"I chose Declaration, who I've had for a really long time," said Stewart. "He's usually really, really good in the handy rounds-until tonight. I don't know what set him off. He's usually perfect. I'll have to try again."
Amanda Steege, of Far Hills, NJ, was the sole rookie in the field of veteran professionals, and she moved up in the Handy Round from fourth to second overall with a stellar performance aboard Zidane.
"This is the first year that I've shown him," said Steege. "I show him in the High Performance, and I did my first [USHJA International Hunter] Derby Finals on him this year. [Owner] Susan Darragh shows him in the Modified Adults. He's totally dependable, and I knew he would help me out when I needed it."
Peter Pletcher, of Magnolia, TX, returned to the Handy Round in sixth place, but an impressive performance with Eva Bisso's Aura vaulted him to third place overall with a score of 87.33 and an overall total of 262.49.
The 2013 WCHR National Professional Champion Kelley Farmer, of Keswick, VA, finished fourth overall with 261.16. John French, of Woodside, CA, dropped down in the standings to fifth during the Handy Round (257.83) after Lily Blavin's Sander stepped off his lead.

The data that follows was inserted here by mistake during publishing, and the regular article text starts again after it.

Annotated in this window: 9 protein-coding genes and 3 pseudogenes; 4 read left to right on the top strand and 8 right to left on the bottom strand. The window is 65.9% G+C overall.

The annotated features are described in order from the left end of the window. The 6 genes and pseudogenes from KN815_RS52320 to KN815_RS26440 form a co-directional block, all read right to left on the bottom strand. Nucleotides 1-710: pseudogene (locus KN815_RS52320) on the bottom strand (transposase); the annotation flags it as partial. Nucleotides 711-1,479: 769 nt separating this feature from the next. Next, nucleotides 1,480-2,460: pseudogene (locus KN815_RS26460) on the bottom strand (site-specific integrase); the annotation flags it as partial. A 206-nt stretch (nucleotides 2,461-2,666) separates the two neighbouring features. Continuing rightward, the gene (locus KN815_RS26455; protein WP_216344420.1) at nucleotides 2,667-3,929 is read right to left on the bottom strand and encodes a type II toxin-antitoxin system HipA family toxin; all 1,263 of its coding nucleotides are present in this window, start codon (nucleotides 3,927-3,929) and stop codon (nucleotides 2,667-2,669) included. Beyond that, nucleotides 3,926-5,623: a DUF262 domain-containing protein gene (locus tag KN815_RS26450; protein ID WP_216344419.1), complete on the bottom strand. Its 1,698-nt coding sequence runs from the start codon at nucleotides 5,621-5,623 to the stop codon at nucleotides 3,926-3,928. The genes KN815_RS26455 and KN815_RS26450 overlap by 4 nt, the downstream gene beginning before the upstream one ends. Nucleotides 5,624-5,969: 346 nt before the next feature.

With just 6.5 points separating the six riders going into the Handy Round, those third-round performances shuffled the standings tremendously, providing for an exciting finish for competitors and spectators.
This year's horses were generously donated by: East Coast Sport Horses (All The Right Moves); Georgy Maskrey-Segesman and Savannah Dukes (Contelido); King's Wood Farm, LLC (Corduroy); Old Willow Farm & Emma Heise (Crack On); Katherine Boettcher (Lamont); and Alexis Graves (Copperfield 39).
Contelido, the horse donated by Maskrey-Segesman and Dukes, earned this year's Far West Farms Perpetual Trophy awarded to the high-score horse of the competition. Contelido, trained by Karen Healey, achieved an average of 90.83 with rides by Stewart and Farmer.
|Liza Boyd Wins 2013 WCHR Pro Finals Photo ©Tricia Booker|